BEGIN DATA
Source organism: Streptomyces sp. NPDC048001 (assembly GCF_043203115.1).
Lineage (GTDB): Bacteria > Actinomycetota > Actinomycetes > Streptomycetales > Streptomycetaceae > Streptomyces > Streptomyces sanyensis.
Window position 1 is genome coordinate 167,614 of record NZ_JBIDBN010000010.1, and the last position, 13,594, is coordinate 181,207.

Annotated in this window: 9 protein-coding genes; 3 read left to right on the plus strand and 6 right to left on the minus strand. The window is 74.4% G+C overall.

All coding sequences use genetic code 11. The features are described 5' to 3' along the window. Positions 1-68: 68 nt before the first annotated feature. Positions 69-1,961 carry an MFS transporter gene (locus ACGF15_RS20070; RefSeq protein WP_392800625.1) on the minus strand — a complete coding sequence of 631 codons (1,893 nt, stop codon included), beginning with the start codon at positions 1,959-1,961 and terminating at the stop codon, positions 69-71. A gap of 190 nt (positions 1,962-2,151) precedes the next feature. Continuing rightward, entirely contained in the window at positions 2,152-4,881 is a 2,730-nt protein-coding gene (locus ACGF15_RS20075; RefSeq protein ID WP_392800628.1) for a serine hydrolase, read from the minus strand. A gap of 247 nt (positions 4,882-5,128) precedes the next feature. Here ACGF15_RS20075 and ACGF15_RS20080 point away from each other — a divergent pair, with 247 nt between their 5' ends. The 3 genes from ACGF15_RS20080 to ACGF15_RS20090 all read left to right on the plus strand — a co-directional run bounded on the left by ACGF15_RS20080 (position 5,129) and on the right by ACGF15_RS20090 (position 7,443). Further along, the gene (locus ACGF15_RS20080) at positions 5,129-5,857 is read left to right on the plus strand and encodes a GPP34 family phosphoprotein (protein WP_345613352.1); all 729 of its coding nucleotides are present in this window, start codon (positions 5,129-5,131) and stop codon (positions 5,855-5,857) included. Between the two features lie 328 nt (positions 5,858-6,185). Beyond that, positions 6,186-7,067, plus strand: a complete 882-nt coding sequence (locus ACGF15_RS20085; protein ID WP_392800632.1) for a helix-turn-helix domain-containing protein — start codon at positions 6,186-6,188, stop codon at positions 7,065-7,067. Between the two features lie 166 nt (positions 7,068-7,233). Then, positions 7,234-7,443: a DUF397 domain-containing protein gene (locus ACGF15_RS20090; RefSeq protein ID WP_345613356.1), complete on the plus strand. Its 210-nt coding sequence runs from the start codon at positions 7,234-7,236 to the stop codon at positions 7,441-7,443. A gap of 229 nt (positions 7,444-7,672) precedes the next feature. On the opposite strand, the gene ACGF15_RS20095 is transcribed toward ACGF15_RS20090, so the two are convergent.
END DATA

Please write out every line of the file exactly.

Source organism: Streptomyces sp. NPDC048001 (assembly GCF_043203115.1).
Lineage (GTDB): Bacteria > Actinomycetota > Actinomycetes > Streptomycetales > Streptomycetaceae > Streptomyces > Streptomyces sanyensis.
Window position 1 is genome coordinate 167,614 of record NZ_JBIDBN010000010.1, and the last position, 13,594, is coordinate 181,207.

Annotated in this window: 9 protein-coding genes; 3 read left to right on the plus strand and 6 right to left on the minus strand. The window is 74.4% G+C overall.

All coding sequences use genetic code 11. The features are described 5' to 3' along the window. Positions 1-68: 68 nt before the first annotated feature. Positions 69-1,961 carry an MFS transporter gene (locus ACGF15_RS20070; RefSeq protein WP_392800625.1) on the minus strand — a complete coding sequence of 631 codons (1,893 nt, stop codon included), beginning with the start codon at positions 1,959-1,961 and terminating at the stop codon, positions 69-71. A gap of 190 nt (positions 1,962-2,151) precedes the next feature. Continuing rightward, entirely contained in the window at positions 2,152-4,881 is a 2,730-nt protein-coding gene (locus ACGF15_RS20075; RefSeq protein ID WP_392800628.1) for a serine hydrolase, read from the minus strand. A gap of 247 nt (positions 4,882-5,128) precedes the next feature. Here ACGF15_RS20075 and ACGF15_RS20080 point away from each other — a divergent pair, with 247 nt between their 5' ends. The 3 genes from ACGF15_RS20080 to ACGF15_RS20090 all read left to right on the plus strand — a co-directional run bounded on the left by ACGF15_RS20080 (position 5,129) and on the right by ACGF15_RS20090 (position 7,443). Further along, the gene (locus ACGF15_RS20080) at positions 5,129-5,857 is read left to right on the plus strand and encodes a GPP34 family phosphoprotein (protein WP_345613352.1); all 729 of its coding nucleotides are present in this window, start codon (positions 5,129-5,131) and stop codon (positions 5,855-5,857) included. Between the two features lie 328 nt (positions 5,858-6,185). Beyond that, positions 6,186-7,067, plus strand: a complete 882-nt coding sequence (locus ACGF15_RS20085; protein ID WP_392800632.1) for a helix-turn-helix domain-containing protein — start codon at positions 6,186-6,188, stop codon at positions 7,065-7,067. Between the two features lie 166 nt (positions 7,068-7,233). Then, positions 7,234-7,443: a DUF397 domain-containing protein gene (locus ACGF15_RS20090; RefSeq protein ID WP_345613356.1), complete on the plus strand. Its 210-nt coding sequence runs from the start codon at positions 7,234-7,236 to the stop codon at positions 7,441-7,443. A gap of 229 nt (positions 7,444-7,672) precedes the next feature. On the opposite strand, the gene ACGF15_RS20095 is transcribed toward ACGF15_RS20090, so the two are convergent.